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A Killing Frost
Cover of A Killing Frost
A Killing Frost
The Australian YA adventure trilogy "comes to a thrill-a-minute conclusion as the teen heroes continue their guerrilla tactics against totalitarian foes" (Publishers Weekly).

It's been nearly six months since Australia was invaded and Ellie's life changed forever. Once normal teenagers, she and six of her friends are now trapped in a war zone where every moment is a struggle for survival. Living in the woods to evade capture, Ellie has become an expert in fear, hunger, sickness—and improvised explosives.

Ellie and her friends are learning to fight back, attacking the army that stole their land, abducted their families, and destroyed their future. But to wage a war, they must strike their enemy where it hurts—and risk everything they hold dear.

Concluding the story that began in Tomorrow, When the War Began and The Dead of Night, John Marsden "offers an unflinching look at living in war-torn Australia" (Kirkus Reviews).
The Australian YA adventure trilogy "comes to a thrill-a-minute conclusion as the teen heroes continue their guerrilla tactics against totalitarian foes" (Publishers Weekly).

It's been nearly six months since Australia was invaded and Ellie's life changed forever. Once normal teenagers, she and six of her friends are now trapped in a war zone where every moment is a struggle for survival. Living in the woods to evade capture, Ellie has become an expert in fear, hunger, sickness—and improvised explosives.

Ellie and her friends are learning to fight back, attacking the army that stole their land, abducted their families, and destroyed their future. But to wage a war, they must strike their enemy where it hurts—and risk everything they hold dear.

Concluding the story that began in Tomorrow, When the War Began and The Dead of Night, John Marsden "offers an unflinching look at living in war-torn Australia" (Kirkus Reviews).
Available formats-
  • OverDrive Read
Languages:-
Copies-
  • Available:
    0
  • Library copies:
    1
Levels-
  • ATOS:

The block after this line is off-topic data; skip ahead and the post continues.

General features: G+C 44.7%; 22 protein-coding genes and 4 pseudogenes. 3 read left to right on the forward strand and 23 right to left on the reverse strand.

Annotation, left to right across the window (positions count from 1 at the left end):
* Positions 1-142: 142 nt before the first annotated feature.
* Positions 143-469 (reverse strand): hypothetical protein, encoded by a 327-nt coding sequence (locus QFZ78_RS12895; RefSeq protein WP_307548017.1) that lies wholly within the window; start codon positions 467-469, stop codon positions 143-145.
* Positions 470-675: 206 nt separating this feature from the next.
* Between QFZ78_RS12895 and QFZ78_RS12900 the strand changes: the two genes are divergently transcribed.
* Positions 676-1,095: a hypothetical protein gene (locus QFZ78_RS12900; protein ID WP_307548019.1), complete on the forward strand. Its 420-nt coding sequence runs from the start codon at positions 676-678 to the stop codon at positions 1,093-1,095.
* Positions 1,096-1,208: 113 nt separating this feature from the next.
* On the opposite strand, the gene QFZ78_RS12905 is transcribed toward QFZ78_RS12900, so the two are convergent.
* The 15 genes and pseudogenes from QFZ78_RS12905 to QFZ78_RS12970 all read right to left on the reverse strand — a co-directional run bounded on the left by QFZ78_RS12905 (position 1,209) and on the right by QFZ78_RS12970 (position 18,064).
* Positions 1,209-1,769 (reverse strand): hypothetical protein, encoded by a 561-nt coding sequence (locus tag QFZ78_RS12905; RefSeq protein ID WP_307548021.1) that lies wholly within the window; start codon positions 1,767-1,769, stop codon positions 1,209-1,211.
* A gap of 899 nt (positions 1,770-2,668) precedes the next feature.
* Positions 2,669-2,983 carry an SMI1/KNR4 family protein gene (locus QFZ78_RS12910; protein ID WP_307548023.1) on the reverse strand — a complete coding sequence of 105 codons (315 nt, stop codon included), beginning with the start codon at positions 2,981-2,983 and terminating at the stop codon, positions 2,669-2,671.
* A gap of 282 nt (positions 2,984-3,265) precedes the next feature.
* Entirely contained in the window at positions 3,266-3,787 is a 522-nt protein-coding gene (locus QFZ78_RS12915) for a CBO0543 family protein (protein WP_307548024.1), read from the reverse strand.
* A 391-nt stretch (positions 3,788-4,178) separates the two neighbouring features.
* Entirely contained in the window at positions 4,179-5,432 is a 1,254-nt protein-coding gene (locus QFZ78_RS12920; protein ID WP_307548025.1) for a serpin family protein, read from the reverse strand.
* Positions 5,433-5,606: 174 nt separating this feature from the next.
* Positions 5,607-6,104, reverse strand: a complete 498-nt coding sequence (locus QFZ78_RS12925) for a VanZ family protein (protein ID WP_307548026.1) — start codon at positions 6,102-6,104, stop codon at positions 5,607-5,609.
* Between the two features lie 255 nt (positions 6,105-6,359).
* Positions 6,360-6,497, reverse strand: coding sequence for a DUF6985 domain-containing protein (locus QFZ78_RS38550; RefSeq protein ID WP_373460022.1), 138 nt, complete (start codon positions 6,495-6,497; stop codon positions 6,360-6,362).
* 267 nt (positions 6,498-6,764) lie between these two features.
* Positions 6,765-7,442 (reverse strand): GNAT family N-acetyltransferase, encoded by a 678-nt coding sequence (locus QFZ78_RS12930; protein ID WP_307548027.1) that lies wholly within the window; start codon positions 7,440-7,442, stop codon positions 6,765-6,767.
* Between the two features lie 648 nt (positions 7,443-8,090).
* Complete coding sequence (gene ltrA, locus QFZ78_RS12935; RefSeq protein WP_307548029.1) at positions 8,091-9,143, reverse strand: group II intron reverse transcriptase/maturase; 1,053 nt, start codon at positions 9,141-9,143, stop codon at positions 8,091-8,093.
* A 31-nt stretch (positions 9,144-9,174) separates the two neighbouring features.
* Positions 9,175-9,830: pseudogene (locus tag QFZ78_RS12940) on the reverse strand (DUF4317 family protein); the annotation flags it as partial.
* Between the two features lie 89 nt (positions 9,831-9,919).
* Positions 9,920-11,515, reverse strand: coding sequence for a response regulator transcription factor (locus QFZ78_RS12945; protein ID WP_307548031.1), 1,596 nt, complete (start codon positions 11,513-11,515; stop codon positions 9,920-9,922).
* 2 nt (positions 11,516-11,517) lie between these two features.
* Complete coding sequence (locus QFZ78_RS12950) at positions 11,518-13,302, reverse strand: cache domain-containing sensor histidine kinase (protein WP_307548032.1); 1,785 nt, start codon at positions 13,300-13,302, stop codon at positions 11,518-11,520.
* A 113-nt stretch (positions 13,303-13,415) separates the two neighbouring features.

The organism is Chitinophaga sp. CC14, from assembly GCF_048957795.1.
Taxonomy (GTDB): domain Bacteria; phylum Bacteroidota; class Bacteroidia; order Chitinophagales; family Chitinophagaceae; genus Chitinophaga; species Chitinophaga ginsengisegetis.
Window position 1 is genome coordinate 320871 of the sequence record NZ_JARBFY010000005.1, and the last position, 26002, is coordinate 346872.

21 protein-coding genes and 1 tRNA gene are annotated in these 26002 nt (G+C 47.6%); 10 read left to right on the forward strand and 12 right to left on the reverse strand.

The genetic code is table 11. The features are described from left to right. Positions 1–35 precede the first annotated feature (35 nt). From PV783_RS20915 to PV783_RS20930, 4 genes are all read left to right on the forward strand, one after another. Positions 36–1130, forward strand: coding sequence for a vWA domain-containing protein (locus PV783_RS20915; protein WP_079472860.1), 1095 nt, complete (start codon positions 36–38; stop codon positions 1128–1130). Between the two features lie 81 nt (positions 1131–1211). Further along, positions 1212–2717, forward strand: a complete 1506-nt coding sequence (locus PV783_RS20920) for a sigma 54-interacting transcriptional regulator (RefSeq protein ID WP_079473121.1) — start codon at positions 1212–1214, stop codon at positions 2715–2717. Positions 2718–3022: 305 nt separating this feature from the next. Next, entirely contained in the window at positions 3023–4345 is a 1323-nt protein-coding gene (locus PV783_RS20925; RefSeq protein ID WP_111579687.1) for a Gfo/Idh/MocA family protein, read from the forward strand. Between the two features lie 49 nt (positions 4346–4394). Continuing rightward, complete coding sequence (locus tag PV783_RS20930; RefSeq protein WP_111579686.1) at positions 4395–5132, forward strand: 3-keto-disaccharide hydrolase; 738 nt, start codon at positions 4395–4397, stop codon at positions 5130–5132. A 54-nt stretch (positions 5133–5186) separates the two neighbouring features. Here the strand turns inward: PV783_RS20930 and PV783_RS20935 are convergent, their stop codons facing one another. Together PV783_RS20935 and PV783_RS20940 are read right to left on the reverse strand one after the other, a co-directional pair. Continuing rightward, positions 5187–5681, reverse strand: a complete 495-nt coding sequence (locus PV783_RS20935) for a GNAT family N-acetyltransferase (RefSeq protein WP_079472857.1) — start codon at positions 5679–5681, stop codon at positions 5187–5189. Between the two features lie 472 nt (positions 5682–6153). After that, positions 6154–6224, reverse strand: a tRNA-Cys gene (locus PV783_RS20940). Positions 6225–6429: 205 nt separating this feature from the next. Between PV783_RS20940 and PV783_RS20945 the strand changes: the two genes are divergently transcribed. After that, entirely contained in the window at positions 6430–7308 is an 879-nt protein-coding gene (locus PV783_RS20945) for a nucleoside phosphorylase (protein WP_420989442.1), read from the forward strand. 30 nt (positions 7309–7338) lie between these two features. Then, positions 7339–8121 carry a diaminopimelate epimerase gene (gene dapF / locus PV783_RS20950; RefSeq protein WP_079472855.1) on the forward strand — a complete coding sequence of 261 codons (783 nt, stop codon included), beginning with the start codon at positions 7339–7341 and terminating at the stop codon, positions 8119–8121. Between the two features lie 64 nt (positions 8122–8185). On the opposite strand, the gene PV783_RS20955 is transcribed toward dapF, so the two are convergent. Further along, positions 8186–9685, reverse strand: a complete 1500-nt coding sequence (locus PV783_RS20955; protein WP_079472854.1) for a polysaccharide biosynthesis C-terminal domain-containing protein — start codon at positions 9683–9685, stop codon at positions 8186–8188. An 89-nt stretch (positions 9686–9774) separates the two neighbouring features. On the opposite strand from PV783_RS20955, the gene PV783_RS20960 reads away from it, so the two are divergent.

5.0
  • Lexile:
    780
  • Interest Level:
    UG
  • Text Difficulty:
    3 - 4

Recommended for you

Reviews-
  • Publisher's Weekly

    October 4, 1999
    The trilogy about Australia under siege that started with Tomorrow, When the War Began comes to a thrill-a-minute conclusion as the teen heroes continue their guerrilla tactics against totalitarian foes. Ages 12-up.

  • School Library Journal

    June 1, 1998
    Gr 9 Up-This is the third installment of the saga begun in Tomorrow, When the War Began (1995) and continued in The Dead of Night (1997, both Houghton). Six months have now passed since an invading army attacked Australia. Ellie and her band of teenage guerrilla fighters are rapidly becoming harder, more jaded, less inhibited. Their plan this time is to destroy the port at Cobbler's Bay, a strategic harbor for the enemy. Throughout most of the book, the young freedom fighters outwit the bad guys and manage to keep just one step ahead of them. Alas, they are finally captured and taken to a maximum-security prison. There they are certain to be sentenced to death for their activities. Good prevails in the end, however. Well, sort of. War is not neat and tidy, and along the way there is a personal tragedy for Ellie's gang. This sequel is less taut, less compelling, and grimmer than the other books, but it is still an action-packed, enjoyable read. Readers will be lost, however, if they have not been introduced to the characters in the earlier books. Furthermore, the Australian slang (even with the help of a glossary) can be daunting. As in the other titles, Marsden poses several questions-about right and wrong, the nature of evil, and what human beings are capable of enduring under extreme circumstances.-Roxanne Burg, Thousand Oaks Library, CA

  • Booklist

    May 15, 1998
    Gr. 7^-12. This third in a planned series of seven books finds a gutsy group of Australian teens still resisting the enemy that has overtaken and begun colonizing their country. Holed up in Hell, a "wild basin of rock and bush," the band of five--two boys and three girls--launches guerrilla attacks, blowing up bridges and rescuing Kevin, a friend captured earlier. The focus here is on their most dangerous plan, the sinking of a container ship in Cobbler's Bay thus disabling the wharf's--and the enemy's--capabilities. Marsden crafts one of the most exciting and harrowing sabotage sequences in YA literature as Ellie, the elected scribe for the group, and Homer stow away in an empty container that eventually is loaded on the ship. The readying and detonation of their homemade bomb and Ellie's terrifying escape from harbor waters as helicopters and gun boats dog her will grab even the most reluctant reader. One cannot help but be struck by the delight and respect that Marsden holds for teenagers. One also cannot help but be aware of the gender equity he subtly espouses. In spite of the fact that Ellie narrates the story, it is obvious that she is the leader because of her courage, stamina, and innate brilliance. In fact, as the tension builds, readers will forget that she is female; she is simply a brave person fighting for her life against incredible odds. Although this particular title stands alone, don't buy it unless you're prepared to stock "Tomorrow When the War Began" (1995), "The Dead of Night" (1997), and any other titles in this riveting adventure saga. ((Reviewed May 15, 1998))(Reprinted with permission of Booklist, copyright 1998, American Library Association.)

Title Information+
  • Publisher
    Houghton Mifflin Harcourt
  • OverDrive Read
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A Killing Frost
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John Marsden
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